Airbnb, HomeAway, and VRBO all offer a 24-hour review period in which owners can check out the traveler and decline the reservation request without penalty when the traveler books online.
But since many owners work full-time jobs in addition to managing their property, 24 hours wasn’t always enough time for some owners to feel they’d properly vetted a potential guest.
Traveler reviews effectively solves the time constraint problem. It only takes a few moments to check out the traveler’s profile and see their star rating, allowing owners to assess potential guests very quickly based on other experienced owners’ information.
If your potential guest has 5-star reviews across the board, you can feel good about accepting their reservation with very little time wasted in conducting a lengthy vetting process.
You can even see the reasons why other owners liked a traveler, and keep an eye out for any warning signs that you wouldn’t want yourself. For example, if you prefer to not rent to parties with small children, and you notice that a rave 5-star review mentions the travelers’ 2-year-old, it’s probably worth following up to be sure the traveler has checked your policies and the child will not be accompanying your guests on this particular trip.
In general, a traveler with a large number of high reviews is a very safe bet. For travelers with few reviews or low reviews, however, we’d recommend taking a closer look before declining the reservation.
You might wonder why we suggest investigating a little further when you see a traveler has negative reviews. Why wouldn’t you simply decline the booking on the strength of other owners’ ratings?
The answer is simple: as every owner knows, not everyone leaves reasonable reviews.
We’ve had travelers leave three-star reviews for owners even when they loved everything about the property. Some travelers think a three-star review is equivalent to “everything as expected” while a five-star review is reserved for properties that were above and beyond expectations.
We’ve also seen low star ratings for such terrible crimes as “It snowed while I was there,” and “The kitchen only provided a toaster, not a toaster oven.”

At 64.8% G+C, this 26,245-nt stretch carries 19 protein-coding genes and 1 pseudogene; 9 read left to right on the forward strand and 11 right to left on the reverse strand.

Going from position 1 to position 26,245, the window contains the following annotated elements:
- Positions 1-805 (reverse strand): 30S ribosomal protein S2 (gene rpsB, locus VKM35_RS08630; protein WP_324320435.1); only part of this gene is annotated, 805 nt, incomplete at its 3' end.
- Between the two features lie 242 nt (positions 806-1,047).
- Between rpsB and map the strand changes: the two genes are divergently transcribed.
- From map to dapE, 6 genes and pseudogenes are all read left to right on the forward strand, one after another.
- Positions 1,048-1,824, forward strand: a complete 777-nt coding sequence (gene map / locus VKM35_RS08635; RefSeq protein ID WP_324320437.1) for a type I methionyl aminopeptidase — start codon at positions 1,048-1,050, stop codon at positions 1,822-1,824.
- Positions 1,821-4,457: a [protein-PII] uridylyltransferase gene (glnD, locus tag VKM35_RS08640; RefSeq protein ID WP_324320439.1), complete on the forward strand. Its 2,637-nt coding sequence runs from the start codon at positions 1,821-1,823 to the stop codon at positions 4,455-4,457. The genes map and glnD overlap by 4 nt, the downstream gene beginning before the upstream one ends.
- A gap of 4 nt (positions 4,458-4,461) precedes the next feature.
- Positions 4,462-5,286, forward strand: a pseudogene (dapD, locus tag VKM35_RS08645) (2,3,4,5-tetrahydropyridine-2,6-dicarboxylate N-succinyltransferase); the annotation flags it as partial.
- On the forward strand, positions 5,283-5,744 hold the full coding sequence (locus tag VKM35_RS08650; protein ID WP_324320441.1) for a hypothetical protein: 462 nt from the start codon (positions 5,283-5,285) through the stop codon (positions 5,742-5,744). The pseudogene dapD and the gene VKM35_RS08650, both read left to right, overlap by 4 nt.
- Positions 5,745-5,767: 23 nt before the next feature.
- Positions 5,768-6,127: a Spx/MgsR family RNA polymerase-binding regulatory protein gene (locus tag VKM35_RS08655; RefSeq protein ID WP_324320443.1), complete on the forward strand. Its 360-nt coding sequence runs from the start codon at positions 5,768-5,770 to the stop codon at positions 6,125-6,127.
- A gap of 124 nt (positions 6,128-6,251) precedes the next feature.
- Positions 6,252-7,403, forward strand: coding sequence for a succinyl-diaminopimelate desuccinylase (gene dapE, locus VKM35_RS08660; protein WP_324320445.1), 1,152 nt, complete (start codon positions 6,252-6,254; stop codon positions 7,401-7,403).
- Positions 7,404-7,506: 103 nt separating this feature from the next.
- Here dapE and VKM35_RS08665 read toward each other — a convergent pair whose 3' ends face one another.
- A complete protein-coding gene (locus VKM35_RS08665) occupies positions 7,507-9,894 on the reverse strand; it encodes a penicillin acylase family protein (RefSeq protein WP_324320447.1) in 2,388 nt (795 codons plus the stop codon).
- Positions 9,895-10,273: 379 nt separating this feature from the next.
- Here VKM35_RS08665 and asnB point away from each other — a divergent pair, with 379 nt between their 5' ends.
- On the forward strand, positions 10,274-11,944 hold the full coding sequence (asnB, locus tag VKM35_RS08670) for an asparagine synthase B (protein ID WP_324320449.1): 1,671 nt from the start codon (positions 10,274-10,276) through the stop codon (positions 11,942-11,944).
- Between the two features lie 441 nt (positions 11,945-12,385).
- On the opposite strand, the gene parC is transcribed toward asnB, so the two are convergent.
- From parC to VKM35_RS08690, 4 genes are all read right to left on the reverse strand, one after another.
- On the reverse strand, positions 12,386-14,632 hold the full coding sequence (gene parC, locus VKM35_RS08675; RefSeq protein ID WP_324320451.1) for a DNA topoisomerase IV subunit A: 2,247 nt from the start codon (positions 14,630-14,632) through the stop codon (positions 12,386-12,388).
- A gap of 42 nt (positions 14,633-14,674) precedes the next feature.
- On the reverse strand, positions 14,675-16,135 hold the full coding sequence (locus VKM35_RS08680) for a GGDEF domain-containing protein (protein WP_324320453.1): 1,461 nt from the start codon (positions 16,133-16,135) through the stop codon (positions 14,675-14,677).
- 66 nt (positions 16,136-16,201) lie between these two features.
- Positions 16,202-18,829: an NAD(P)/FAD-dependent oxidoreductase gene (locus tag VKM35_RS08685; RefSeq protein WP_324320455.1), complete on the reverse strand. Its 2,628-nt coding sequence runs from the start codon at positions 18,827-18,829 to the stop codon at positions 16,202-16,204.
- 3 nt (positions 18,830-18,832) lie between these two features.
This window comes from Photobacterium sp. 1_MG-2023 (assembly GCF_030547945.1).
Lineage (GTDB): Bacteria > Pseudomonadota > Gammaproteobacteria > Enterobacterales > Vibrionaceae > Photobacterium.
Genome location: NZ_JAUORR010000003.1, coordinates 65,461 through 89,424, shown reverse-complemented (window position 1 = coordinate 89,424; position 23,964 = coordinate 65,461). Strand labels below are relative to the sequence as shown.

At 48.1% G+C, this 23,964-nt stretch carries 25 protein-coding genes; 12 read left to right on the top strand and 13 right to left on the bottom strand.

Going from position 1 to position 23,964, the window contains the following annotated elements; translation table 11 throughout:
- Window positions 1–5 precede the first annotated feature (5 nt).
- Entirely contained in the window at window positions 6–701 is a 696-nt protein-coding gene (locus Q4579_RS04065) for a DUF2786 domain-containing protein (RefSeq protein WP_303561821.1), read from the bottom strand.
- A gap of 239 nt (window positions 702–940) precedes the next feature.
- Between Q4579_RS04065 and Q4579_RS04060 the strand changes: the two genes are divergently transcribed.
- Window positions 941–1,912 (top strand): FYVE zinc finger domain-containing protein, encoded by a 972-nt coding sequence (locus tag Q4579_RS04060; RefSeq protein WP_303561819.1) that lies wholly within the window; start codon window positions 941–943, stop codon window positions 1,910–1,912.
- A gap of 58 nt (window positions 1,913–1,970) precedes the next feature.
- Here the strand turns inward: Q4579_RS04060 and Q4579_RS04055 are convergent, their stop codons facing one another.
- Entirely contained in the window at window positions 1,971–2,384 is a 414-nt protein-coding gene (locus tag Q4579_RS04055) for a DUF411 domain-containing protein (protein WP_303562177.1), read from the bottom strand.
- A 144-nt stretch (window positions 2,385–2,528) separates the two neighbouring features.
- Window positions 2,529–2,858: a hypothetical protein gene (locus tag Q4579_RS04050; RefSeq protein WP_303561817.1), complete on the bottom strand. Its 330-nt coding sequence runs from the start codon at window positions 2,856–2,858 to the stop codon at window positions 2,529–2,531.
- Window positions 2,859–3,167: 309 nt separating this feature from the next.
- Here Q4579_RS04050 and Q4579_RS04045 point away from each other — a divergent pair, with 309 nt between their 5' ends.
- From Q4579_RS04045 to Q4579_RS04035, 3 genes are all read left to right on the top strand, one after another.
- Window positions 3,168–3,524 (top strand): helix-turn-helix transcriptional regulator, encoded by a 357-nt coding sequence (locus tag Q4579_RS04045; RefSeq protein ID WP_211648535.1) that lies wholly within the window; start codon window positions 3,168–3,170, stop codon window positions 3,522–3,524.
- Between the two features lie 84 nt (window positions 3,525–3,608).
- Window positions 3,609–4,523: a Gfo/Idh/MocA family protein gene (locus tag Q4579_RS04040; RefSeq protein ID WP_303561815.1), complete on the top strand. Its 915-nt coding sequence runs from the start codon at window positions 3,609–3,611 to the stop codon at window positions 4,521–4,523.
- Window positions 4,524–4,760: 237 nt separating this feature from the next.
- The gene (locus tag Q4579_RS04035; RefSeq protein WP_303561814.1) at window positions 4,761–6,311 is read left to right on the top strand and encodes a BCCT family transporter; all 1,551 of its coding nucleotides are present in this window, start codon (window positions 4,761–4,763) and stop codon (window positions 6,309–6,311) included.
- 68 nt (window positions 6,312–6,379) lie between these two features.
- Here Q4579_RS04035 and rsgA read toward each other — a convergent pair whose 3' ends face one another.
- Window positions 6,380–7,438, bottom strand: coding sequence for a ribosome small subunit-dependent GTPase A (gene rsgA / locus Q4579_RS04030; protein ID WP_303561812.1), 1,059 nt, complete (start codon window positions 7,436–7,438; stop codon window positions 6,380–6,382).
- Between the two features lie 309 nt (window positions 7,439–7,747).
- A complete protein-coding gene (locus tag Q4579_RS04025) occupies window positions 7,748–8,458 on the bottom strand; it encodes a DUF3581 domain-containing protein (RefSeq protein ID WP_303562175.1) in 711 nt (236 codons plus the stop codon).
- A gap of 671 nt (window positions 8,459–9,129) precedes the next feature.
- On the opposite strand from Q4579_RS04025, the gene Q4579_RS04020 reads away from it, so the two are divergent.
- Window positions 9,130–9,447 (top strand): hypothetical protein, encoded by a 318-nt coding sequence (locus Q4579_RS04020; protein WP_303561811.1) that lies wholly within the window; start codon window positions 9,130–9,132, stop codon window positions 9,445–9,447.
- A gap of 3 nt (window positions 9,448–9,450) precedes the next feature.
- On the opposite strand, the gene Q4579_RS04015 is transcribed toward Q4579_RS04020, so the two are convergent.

It’s not fair, but it does happen – and with the traveler review system, it can happen to your potential guests as well. Any owner whose first guest left an unwarranted three-star review knows how hard it can be to get your next booking (and five-star review) when that first review is so low.
That’s why we recommend looking into the reasons behind a low review for a guest before declining. You might be missing out on a nice guest who happened to get an unwarranted low review just as they were starting out.
Simple solution: read the review! If you think the reason given for the traveler’s low rating is pretty flimsy, such as “She didn’t write in my guest book, and that is unforgivably rude,” go ahead and give the traveler a chance. You’ll probably get a great – and grateful – guest.
That said, if a traveler has low reviews for reasons like “smoked in my non-smoking property” or “was rude and difficult every time I spoke to him,” then declining that reservation will likely save you a great deal of hassle.
What Do You Think?
We’re delighted to see the traveler review system on HomeAway and VRBO, as we’ve had an excellent experience using traveler reviews on Airbnb to uncover potential problems with a guest before confirming a booking for our owners.
Vacation rentals are very personal to many owners. It may be a business, but it’s also a property they chose deliberately and furnished with care, and they want to be sure it’s treated well by travelers.
With something so personal on the line, it makes perfect sense that the vacation rental industry should provide an easy way for owners to see what kind of person will be staying in their home. And we think the traveler review system is a great way to do that, particularly for new and inexperienced owners who haven’t yet learned what red flags to look out for.
What about you? Have you used the traveler review system on Airbnb to vet travelers? Are you interested in the possibilities for your business as VRBO and HomeAway roll out these changes? And do you think the traveler review system will save you from otherwise-unforeseeable bad experiences with travelers? We’d love to hear what you think in the comments.
Vetting travelers is only one of the time-consuming aspects of vacation rental ownership that Evolve can take off your busy schedule. Our team of full-time Travel Advisors answers questions, enthusiastically promotes your property to potential guests, and vets all inquiring parties to be sure your property is treated with respect. Click here to learn how Evolve can help you make more bookings with far less hassle.